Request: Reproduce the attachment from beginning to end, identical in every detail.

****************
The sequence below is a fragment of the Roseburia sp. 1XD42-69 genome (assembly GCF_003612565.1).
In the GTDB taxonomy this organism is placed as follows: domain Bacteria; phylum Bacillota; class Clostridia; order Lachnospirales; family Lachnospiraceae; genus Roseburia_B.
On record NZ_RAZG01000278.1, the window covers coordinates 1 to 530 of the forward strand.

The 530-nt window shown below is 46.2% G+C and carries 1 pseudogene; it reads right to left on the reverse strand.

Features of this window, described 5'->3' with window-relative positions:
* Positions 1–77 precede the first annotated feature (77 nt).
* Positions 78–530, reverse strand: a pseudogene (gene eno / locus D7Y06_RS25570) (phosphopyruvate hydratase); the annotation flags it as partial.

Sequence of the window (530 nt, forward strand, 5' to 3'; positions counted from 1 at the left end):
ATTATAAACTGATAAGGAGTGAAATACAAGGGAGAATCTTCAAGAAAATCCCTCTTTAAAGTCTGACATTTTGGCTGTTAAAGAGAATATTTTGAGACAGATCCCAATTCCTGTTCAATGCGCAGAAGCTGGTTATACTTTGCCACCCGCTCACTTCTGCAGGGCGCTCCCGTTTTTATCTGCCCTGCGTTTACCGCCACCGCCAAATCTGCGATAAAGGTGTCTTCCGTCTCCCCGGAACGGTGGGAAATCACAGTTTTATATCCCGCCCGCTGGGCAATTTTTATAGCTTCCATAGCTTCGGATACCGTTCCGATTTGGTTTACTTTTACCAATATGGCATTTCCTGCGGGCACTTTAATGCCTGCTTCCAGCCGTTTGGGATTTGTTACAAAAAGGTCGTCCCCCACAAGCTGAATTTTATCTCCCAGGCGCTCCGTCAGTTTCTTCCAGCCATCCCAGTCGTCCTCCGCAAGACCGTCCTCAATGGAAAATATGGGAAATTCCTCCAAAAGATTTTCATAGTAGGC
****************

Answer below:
The sequence below is a fragment of the Roseburia sp. 1XD42-69 genome (assembly GCF_003612565.1).
In the GTDB taxonomy this organism is placed as follows: domain Bacteria; phylum Bacillota; class Clostridia; order Lachnospirales; family Lachnospiraceae; genus Roseburia_B.
On record NZ_RAZG01000278.1, the window covers coordinates 1 to 530 of the forward strand.

The 530-nt window shown below is 46.2% G+C and carries 1 pseudogene; it reads right to left on the reverse strand.

Features of this window, described 5'->3' with window-relative positions:
* Positions 1–77 precede the first annotated feature (77 nt).
* Positions 78–530, reverse strand: a pseudogene (gene eno / locus D7Y06_RS25570) (phosphopyruvate hydratase); the annotation flags it as partial.

Sequence of the window (530 nt, forward strand, 5' to 3'; positions counted from 1 at the left end):
ATTATAAACTGATAAGGAGTGAAATACAAGGGAGAATCTTCAAGAAAATCCCTCTTTAAAGTCTGACATTTTGGCTGTTAAAGAGAATATTTTGAGACAGATCCCAATTCCTGTTCAATGCGCAGAAGCTGGTTATACTTTGCCACCCGCTCACTTCTGCAGGGCGCTCCCGTTTTTATCTGCCCTGCGTTTACCGCCACCGCCAAATCTGCGATAAAGGTGTCTTCCGTCTCCCCGGAACGGTGGGAAATCACAGTTTTATATCCCGCCCGCTGGGCAATTTTTATAGCTTCCATAGCTTCGGATACCGTTCCGATTTGGTTTACTTTTACCAATATGGCATTTCCTGCGGGCACTTTAATGCCTGCTTCCAGCCGTTTGGGATTTGTTACAAAAAGGTCGTCCCCCACAAGCTGAATTTTATCTCCCAGGCGCTCCGTCAGTTTCTTCCAGCCATCCCAGTCGTCCTCCGCAAGACCGTCCTCAATGGAAAATATGGGAAATTCCTCCAAAAGATTTTCATAGTAGGC